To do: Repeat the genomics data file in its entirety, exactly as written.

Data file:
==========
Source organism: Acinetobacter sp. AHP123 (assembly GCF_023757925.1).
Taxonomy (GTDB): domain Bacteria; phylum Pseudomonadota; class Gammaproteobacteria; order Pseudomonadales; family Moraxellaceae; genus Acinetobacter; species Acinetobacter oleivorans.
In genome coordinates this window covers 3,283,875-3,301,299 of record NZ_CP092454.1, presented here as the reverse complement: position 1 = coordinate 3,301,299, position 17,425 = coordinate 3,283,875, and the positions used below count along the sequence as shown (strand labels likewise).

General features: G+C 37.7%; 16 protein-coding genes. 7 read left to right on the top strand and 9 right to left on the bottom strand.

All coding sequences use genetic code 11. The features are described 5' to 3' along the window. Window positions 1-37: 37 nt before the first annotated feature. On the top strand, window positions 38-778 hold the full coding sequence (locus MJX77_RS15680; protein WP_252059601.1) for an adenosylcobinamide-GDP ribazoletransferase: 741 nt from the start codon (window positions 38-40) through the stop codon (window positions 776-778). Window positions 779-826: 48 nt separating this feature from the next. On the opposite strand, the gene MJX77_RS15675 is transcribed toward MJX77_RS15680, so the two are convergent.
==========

Source organism: Acinetobacter sp. AHP123 (assembly GCF_023757925.1).
Taxonomy (GTDB): domain Bacteria; phylum Pseudomonadota; class Gammaproteobacteria; order Pseudomonadales; family Moraxellaceae; genus Acinetobacter; species Acinetobacter oleivorans.
In genome coordinates this window covers 3,283,875-3,301,299 of record NZ_CP092454.1, presented here as the reverse complement: position 1 = coordinate 3,301,299, position 17,425 = coordinate 3,283,875, and the positions used below count along the sequence as shown (strand labels likewise).

General features: G+C 37.7%; 16 protein-coding genes. 7 read left to right on the top strand and 9 right to left on the bottom strand.

All coding sequences use genetic code 11. The features are described 5' to 3' along the window. Window positions 1-37: 37 nt before the first annotated feature. On the top strand, window positions 38-778 hold the full coding sequence (locus MJX77_RS15680; protein WP_252059601.1) for an adenosylcobinamide-GDP ribazoletransferase: 741 nt from the start codon (window positions 38-40) through the stop codon (window positions 776-778). Window positions 779-826: 48 nt separating this feature from the next. On the opposite strand, the gene MJX77_RS15675 is transcribed toward MJX77_RS15680, so the two are convergent.